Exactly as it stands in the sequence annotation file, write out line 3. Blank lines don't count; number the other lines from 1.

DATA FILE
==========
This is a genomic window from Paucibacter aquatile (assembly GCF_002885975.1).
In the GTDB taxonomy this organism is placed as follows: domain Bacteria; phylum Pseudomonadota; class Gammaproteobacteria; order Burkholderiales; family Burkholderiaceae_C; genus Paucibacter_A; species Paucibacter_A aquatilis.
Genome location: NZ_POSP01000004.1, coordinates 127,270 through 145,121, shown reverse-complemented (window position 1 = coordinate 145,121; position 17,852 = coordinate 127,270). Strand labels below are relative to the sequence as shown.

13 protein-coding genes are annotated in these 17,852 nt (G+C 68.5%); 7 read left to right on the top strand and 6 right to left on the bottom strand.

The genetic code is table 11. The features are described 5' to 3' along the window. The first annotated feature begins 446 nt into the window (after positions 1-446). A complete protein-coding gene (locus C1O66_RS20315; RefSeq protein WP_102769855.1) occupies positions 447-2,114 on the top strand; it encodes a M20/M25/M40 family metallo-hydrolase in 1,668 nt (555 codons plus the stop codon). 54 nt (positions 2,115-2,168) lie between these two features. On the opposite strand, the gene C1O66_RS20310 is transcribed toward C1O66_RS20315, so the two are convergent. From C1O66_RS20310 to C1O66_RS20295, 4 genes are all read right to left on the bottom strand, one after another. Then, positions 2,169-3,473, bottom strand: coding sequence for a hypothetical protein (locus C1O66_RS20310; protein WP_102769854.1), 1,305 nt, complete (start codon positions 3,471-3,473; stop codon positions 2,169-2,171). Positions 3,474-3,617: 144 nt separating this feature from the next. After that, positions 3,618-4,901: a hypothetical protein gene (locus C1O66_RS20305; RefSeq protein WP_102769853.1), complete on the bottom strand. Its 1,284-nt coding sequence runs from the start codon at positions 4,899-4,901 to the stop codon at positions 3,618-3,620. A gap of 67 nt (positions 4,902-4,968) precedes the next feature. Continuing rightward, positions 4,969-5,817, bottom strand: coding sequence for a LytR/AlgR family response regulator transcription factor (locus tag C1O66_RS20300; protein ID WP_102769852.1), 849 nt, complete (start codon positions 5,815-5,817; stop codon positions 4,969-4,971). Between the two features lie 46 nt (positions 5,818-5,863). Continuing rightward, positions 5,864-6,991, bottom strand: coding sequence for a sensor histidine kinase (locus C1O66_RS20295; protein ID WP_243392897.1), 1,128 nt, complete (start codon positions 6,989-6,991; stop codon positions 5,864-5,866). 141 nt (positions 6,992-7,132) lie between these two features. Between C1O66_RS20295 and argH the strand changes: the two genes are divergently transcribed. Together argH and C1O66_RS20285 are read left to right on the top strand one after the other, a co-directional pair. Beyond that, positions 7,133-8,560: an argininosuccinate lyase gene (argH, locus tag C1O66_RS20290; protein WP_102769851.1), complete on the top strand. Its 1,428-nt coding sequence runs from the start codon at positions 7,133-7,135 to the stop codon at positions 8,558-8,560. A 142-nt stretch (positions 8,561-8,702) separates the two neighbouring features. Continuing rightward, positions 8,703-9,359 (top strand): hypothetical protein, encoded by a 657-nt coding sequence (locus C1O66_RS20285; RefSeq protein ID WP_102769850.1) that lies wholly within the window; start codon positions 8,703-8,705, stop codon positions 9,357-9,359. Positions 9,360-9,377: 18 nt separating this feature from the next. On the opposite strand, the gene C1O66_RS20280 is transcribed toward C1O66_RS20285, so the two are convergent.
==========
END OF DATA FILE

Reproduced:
Genome location: NZ_POSP01000004.1, coordinates 127,270 through 145,121, shown reverse-complemented (window position 1 = coordinate 145,121; position 17,852 = coordinate 127,270). Strand labels below are relative to the sequence as shown.